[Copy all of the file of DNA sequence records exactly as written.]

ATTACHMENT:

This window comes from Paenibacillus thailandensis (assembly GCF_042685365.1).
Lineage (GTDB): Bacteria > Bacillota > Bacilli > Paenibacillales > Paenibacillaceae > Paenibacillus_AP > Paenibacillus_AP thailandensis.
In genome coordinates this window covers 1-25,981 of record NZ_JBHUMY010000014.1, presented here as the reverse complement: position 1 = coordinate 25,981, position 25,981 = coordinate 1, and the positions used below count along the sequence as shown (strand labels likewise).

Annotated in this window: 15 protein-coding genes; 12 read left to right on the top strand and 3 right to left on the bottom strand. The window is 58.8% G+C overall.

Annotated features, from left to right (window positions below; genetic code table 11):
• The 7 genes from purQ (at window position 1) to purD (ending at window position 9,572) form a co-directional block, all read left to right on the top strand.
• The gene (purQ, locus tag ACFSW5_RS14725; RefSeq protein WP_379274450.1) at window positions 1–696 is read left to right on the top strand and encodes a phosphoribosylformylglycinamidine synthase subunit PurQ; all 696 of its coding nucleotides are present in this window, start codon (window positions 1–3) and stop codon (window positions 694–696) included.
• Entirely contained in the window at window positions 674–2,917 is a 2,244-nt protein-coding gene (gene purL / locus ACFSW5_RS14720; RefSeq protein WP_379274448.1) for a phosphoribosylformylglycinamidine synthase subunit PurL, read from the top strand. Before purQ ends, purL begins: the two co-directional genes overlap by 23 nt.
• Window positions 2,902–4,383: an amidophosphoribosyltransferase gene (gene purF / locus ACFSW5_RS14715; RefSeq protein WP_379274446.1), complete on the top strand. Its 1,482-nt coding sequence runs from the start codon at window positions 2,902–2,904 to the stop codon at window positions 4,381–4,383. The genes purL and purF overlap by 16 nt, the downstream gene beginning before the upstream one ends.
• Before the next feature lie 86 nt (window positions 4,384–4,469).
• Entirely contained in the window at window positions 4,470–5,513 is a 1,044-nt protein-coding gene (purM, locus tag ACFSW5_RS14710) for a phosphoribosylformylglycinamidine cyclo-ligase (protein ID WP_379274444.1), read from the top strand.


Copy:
This window comes from Paenibacillus thailandensis (assembly GCF_042685365.1).
Lineage (GTDB): Bacteria > Bacillota > Bacilli > Paenibacillales > Paenibacillaceae > Paenibacillus_AP > Paenibacillus_AP thailandensis.
In genome coordinates this window covers 1-25,981 of record NZ_JBHUMY010000014.1, presented here as the reverse complement: position 1 = coordinate 25,981, position 25,981 = coordinate 1, and the positions used below count along the sequence as shown (strand labels likewise).

Annotated in this window: 15 protein-coding genes; 12 read left to right on the top strand and 3 right to left on the bottom strand. The window is 58.8% G+C overall.

Annotated features, from left to right (window positions below; genetic code table 11):
• The 7 genes from purQ (at window position 1) to purD (ending at window position 9,572) form a co-directional block, all read left to right on the top strand.
• The gene (purQ, locus tag ACFSW5_RS14725; RefSeq protein WP_379274450.1) at window positions 1–696 is read left to right on the top strand and encodes a phosphoribosylformylglycinamidine synthase subunit PurQ; all 696 of its coding nucleotides are present in this window, start codon (window positions 1–3) and stop codon (window positions 694–696) included.
• Entirely contained in the window at window positions 674–2,917 is a 2,244-nt protein-coding gene (gene purL / locus ACFSW5_RS14720; RefSeq protein WP_379274448.1) for a phosphoribosylformylglycinamidine synthase subunit PurL, read from the top strand. Before purQ ends, purL begins: the two co-directional genes overlap by 23 nt.
• Window positions 2,902–4,383: an amidophosphoribosyltransferase gene (gene purF / locus ACFSW5_RS14715; RefSeq protein WP_379274446.1), complete on the top strand. Its 1,482-nt coding sequence runs from the start codon at window positions 2,902–2,904 to the stop codon at window positions 4,381–4,383. The genes purL and purF overlap by 16 nt, the downstream gene beginning before the upstream one ends.
• Before the next feature lie 86 nt (window positions 4,384–4,469).
• Entirely contained in the window at window positions 4,470–5,513 is a 1,044-nt protein-coding gene (purM, locus tag ACFSW5_RS14710) for a phosphoribosylformylglycinamidine cyclo-ligase (protein ID WP_379274444.1), read from the top strand.